“It’s difficult to define what’s appropriate and what’s not,” said Mitchell. “I treat it as any other contact.”
Wisconsin’s Judicial Code of Conduct forbids ex parte communications concerning a pending or impending action or proceeding — allowing exceptions only for scheduling, administrative matters or emergencies that don’t deal with substantive subjects, and instances when there is a reasonable belief that no party will gain an advantage from the communication. Under the code, judges are expected to notify all other parties of the communication and give them a chance to respond.
Other states have revised their own codes of conduct and issued advisory opinions about social media. The National Center for State Courts’ Center for Judicial Ethics cites the California Supreme Court code change in its September 2019 ethics update, stating, “A judge must exercise caution when engaging in any type of electronic communication, including communication by text or email, or when participating in online social networking sites or otherwise posting material on the Internet, given the accessibility, widespread transmission, and permanence of electronic communications and material posted on the Internet.”
In February 2013, the American Bar Association issued its own formal opinion about judges’ use of social media, saying “a judge’s social contacts, however made and in whatever context, including ESM (electronic social media), are governed by the requirement that judges must at all times act in a manner ‘that promotes public confidence in the independence, integrity, and impartiality of the judiciary,’ and must ‘avoid impropriety and the appearance of impropriety.’ This requires that the judge be sensitive to the appearance of relationships with others.”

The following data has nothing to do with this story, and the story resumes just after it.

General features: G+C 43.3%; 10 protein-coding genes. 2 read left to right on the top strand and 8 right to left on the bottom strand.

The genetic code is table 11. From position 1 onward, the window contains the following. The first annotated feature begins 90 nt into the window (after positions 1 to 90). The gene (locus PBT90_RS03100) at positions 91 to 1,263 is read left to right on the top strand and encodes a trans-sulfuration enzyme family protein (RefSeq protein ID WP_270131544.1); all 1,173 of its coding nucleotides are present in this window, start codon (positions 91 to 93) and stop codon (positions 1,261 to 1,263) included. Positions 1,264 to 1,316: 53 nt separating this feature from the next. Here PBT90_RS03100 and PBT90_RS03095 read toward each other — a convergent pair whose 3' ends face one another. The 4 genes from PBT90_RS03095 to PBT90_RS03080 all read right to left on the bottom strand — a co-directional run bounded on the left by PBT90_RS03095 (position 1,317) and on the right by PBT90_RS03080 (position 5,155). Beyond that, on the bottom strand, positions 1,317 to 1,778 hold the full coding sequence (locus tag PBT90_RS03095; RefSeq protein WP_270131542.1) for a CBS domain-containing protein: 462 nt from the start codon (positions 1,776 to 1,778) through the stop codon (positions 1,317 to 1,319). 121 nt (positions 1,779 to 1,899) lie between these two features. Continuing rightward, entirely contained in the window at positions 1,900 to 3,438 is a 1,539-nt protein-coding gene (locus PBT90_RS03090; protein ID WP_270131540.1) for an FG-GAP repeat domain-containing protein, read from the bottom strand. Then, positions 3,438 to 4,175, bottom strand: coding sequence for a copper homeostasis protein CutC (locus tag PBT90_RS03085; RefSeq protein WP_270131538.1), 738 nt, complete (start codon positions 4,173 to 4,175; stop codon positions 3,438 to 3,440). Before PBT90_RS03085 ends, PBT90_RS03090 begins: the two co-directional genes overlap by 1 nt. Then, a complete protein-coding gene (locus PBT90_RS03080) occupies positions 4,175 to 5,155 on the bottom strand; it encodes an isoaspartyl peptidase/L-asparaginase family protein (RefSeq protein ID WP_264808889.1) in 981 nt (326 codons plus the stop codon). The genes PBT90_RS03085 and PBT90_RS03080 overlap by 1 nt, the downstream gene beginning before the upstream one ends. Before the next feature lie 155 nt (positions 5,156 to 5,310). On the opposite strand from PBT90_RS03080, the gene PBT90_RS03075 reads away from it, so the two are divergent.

Even with the questions social media can present judges in the courtroom, both Blinka and Mitchell believe such services offer an important and powerful way of connecting with the public.
Mitchell said he used social media in his first campaign for a seat on the bench. He said he didn’t have the money to do expensive mailers and said his race could have gone much differently without social media.
“If we take away social media, we’re limited to people with money,” said Mitchell. “We greatly limit people and their voices.”
“I don’t think the court wants to ban judges from social media,” said Blinka. “That would be unconstitutional, and I can’t imagine they’d do that.”
In the Miller v. Carroll appeal, Wisconsin’s high court will most likely give advice on how judges can best use social media and make a recommendation on whether new rules should be written. In the meantime, Wisconsin judges will have to use caution as they navigate the muddled ethics of online communication.
“We have to contend with the fact that social media is not going away,” said Mitchell. “We can use it as a way to convey ideas. We need to have access to people, and it allows us to still have contact with people. We are in communities and have a role to play but still need to be fair and impartial.”